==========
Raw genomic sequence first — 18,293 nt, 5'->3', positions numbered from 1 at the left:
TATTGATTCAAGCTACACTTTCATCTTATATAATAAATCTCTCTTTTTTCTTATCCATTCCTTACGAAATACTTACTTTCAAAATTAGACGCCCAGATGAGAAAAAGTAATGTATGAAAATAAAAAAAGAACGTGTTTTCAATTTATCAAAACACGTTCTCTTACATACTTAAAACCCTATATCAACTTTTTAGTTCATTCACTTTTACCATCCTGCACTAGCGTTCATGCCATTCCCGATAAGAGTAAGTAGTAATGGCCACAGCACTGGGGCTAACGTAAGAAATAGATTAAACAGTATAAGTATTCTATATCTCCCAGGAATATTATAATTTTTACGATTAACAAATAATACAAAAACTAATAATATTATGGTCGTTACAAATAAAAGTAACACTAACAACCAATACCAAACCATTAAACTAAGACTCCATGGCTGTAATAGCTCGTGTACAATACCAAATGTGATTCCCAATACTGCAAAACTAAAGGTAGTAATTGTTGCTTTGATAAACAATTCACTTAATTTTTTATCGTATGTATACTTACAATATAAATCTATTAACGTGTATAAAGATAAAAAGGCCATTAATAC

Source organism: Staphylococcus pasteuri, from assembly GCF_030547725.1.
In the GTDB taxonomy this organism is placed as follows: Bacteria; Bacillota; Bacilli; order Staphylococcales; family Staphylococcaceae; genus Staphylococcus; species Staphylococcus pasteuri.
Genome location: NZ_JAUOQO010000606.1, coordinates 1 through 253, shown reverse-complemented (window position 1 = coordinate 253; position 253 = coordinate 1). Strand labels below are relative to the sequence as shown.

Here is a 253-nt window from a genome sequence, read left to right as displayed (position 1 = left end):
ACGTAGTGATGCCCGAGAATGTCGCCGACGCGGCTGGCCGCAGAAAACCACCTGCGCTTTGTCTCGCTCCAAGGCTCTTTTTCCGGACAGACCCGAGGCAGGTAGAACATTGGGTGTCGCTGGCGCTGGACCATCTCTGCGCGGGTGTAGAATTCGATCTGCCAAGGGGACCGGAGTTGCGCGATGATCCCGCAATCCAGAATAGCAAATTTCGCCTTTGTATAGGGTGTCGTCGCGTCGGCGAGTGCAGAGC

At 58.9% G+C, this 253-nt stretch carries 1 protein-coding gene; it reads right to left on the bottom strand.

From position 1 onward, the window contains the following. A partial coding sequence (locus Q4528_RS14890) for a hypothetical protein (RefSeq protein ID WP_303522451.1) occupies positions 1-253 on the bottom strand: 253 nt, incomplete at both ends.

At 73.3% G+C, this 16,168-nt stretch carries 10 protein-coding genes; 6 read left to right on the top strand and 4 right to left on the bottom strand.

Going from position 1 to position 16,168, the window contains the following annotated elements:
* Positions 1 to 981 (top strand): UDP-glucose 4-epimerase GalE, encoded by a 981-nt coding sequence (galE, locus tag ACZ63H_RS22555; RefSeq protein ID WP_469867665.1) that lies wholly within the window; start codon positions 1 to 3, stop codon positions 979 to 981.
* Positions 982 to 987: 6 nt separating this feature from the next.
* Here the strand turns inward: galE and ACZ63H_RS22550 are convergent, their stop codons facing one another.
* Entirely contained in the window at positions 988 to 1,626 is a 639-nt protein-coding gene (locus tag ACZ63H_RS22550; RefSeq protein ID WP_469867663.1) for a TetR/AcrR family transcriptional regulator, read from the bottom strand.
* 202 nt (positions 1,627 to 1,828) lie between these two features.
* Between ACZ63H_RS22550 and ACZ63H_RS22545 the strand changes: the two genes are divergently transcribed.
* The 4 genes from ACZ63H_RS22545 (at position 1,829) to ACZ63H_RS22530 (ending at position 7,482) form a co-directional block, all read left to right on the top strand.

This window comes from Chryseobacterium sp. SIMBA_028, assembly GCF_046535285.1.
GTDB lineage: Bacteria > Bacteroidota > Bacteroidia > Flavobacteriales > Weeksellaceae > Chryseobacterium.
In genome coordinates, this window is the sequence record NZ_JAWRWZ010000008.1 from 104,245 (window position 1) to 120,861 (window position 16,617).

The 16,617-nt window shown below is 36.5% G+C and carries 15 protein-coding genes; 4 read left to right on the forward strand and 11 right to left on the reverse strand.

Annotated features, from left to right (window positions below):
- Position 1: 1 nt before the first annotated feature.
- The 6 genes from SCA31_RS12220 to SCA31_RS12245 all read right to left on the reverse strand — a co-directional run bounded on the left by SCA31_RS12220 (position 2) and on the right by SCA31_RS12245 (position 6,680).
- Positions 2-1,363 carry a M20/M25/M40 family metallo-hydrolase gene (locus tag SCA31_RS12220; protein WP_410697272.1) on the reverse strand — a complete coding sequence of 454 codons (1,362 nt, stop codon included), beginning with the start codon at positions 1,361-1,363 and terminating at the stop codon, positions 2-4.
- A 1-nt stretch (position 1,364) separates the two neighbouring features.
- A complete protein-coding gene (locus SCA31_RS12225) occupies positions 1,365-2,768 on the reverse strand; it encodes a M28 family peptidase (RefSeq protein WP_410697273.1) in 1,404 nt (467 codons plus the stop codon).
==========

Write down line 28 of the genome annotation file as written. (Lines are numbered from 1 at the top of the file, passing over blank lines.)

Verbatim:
- A complete protein-coding gene (locus SCA31_RS12225) occupies positions 1,365-2,768 on the reverse strand; it encodes a M28 family peptidase (RefSeq protein WP_410697273.1) in 1,404 nt (467 codons plus the stop codon).